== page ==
Tuesday, August 19, 2008

Writing on Almost Naked

A few months ago, I got contacted by writer Marc Nieson for getting permission to write some of my portraits from Almost Naked, creatively not critically. Marc Nieson is a novelist and a screenwriter who won Special Jury Prize at the 2007 Venice Film Festival for his screenplay The Speed of Life, he also teaches at Chatham University for the MFA Creative Writing.

The writing on my work is initially commissioned by Silver Eye Center for Photography and Sherrie Flick as part of their "Point of View" programming. Here is two pieces of wonderful writing on two of my portraits. I am truly honored and love the pieces. It is refreshing to read stories of the pictures I have made, they stirs my memory a little bit.

The Pomegranate

So, what should I say?

One day even this will embarrass you, no
doubt. My dress, thick as drawing room
curtains yet just as revealing, your school
uniform with its creases of confusion. All like
some tapestry. Some tableau.

Perhaps Hamlet said it best — words, words,
words. Sumptuous, forbidden, divulge,
indulge. I’ll spare you the seasons of details.
Mostly, it’s not what you think. Let alone what
you’d ask. Of your father, you already know. At
least what’s felt necessary. Perhaps I’ve been
wrong to say so little. Certainly it’s ripe for that
talk too, but not today. All in due moments, I
promise.

The world is often halved. Our eyes typically
reveal less than our gestures. It’s all a pose. A
drama. Take note of the frame.

What else? Yes, take a big bite.There are many
seeds.


Room Service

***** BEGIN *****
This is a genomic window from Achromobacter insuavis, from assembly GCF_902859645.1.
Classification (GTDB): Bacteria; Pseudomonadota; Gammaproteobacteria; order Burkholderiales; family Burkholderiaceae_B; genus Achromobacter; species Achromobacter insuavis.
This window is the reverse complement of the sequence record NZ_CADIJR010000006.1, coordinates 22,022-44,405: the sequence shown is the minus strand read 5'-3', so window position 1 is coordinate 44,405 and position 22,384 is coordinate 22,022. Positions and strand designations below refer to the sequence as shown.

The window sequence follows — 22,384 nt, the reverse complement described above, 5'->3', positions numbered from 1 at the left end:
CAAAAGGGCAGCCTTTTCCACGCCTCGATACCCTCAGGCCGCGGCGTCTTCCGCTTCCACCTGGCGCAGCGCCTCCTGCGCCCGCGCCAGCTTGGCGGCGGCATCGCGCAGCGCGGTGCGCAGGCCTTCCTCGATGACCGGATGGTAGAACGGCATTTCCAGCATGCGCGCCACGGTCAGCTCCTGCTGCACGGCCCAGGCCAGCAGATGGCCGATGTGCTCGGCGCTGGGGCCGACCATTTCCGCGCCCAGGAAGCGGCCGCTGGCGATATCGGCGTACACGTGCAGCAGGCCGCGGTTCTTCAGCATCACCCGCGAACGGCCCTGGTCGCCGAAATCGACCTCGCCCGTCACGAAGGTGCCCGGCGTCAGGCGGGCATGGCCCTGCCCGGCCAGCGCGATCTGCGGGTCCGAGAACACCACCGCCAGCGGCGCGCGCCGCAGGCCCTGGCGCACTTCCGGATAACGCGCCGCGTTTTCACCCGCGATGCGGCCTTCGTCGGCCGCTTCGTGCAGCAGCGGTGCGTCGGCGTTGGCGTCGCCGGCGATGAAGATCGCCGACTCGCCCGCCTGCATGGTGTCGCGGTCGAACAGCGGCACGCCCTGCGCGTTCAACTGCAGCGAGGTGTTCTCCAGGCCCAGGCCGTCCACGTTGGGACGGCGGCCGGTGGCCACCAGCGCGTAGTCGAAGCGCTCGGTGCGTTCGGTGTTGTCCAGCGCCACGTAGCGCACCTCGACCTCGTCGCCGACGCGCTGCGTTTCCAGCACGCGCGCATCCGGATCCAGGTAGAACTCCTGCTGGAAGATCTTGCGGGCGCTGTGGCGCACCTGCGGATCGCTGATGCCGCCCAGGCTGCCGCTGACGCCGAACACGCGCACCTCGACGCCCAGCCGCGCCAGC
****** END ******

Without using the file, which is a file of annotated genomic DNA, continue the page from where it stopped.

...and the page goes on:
That’s all I really wanted. Someplace warm for
the night. A room with a number, and tiny
mints on each pillow. Bible in the drawer.
Doesn’t seem so much to ask for, at least
tonight. Or that shoe store up the block with
the $10 sale. They’ll open at noon.

Outside it’s raining, not that you can tell. High
school was so easy, eight periods a day. Now
I’m between beds with this ocean in my head.
Still feeling kind of queasy. Footsteps next
door. They make it all sound so simple.
Directions you can follow written on the wall.
Do not disturb. Leave the towels on the floor.
In case of emergency, head for the stairs.

And in the morning it’s the maids who’ll come
knocking. They’ll clean up your mess, then roll
down the hall. I won’t speak their language,
won’t know from where they came. Maybe
they’ve got infants at home, maybe not. Maybe
I won’t go to hell.


-Marc Nieson

1 comment:

sylvia said...

Shen,

We are truly honored to have been able to provide this opportunity to excellent writers like Marc Nieson. His interpretations are so interesting and of course it helps to have such rich visual experiences to draw on. Thanks so much to both of you and Sherrie Flick for helping us make this happen. And thanks for blogging about it!

Sylvia
Education Coordinator
Silver Eye Center for Photography